Charlie Hough used his knuckle ball in 858 major league games between 1970 and 1994, a 25 year career that produced a 216-216 record an a 3.75 ERA. He was 46 years old when he pitched his last game. Hough started out as a reliever for the Dodgers, but ended up making 440 starts. His big year was 1987 when he started 40 games for the Texas Rangers and was 18-13 with 285 and a third innings pitched.

Probably the most famous knuckler was Phil Niekro, who is also in the Hall of Fame after 24 seasons during which he won 318 games with a 3.35 ERA. He made 716 starts in his 864 appearances and lasted to age 48 when he hung up his spikes after toiling 5404 innings from 1964 to 1987. Niekro had 245 complete games, which would take entire teams about a decade to accomplish now.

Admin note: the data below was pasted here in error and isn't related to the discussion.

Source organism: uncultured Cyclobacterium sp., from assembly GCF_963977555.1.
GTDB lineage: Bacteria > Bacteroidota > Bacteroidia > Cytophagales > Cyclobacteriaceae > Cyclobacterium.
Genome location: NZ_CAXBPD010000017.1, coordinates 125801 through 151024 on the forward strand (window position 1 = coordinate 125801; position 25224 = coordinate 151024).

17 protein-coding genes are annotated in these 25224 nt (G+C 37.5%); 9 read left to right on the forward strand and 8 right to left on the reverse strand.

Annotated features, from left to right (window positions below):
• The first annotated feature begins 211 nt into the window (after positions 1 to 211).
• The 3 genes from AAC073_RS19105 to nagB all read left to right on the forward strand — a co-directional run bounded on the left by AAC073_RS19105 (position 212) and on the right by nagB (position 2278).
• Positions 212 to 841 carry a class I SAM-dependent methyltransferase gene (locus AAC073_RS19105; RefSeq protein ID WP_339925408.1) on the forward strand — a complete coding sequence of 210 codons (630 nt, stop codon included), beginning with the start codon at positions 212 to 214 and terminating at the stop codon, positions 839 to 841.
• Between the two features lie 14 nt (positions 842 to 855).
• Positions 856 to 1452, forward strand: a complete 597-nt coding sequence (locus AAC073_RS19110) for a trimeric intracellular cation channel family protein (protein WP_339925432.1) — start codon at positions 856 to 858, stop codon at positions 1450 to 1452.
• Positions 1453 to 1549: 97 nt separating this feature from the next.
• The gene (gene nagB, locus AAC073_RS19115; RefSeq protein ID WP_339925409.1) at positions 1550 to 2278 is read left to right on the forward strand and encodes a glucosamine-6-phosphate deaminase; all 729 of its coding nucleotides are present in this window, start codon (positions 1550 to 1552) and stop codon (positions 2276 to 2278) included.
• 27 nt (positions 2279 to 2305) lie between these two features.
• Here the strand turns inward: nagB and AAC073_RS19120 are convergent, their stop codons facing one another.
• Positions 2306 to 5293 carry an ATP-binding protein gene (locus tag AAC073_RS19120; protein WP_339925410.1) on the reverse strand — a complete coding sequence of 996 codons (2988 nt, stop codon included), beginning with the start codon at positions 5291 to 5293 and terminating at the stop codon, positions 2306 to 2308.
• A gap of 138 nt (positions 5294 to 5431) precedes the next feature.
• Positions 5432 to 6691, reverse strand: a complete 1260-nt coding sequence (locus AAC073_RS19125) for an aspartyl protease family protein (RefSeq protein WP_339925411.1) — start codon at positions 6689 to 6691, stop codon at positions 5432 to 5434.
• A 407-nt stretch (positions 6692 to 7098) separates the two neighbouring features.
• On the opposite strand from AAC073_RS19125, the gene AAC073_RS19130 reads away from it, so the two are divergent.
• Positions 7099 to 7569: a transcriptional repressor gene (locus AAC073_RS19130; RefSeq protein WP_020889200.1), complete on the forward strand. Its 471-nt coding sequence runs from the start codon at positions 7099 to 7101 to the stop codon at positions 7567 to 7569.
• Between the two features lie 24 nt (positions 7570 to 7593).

Lastly, let’s not forget Jim Bouton. Bouton was out of the majors after 1970. He had become a pariah because he knew how to write, but in 1978 he made it back to the big leagues with the Braves. He had a less than spectacular season, going 1-3 with a 4.97 ERA, but after enjoying just two good years with the Yankees, 1963 and ’64,he was in a major league uniform again after a long absence. Still, he made it back, and the knuckleball was how he did it.

Let’s see, maybe if someone just showed me the grip….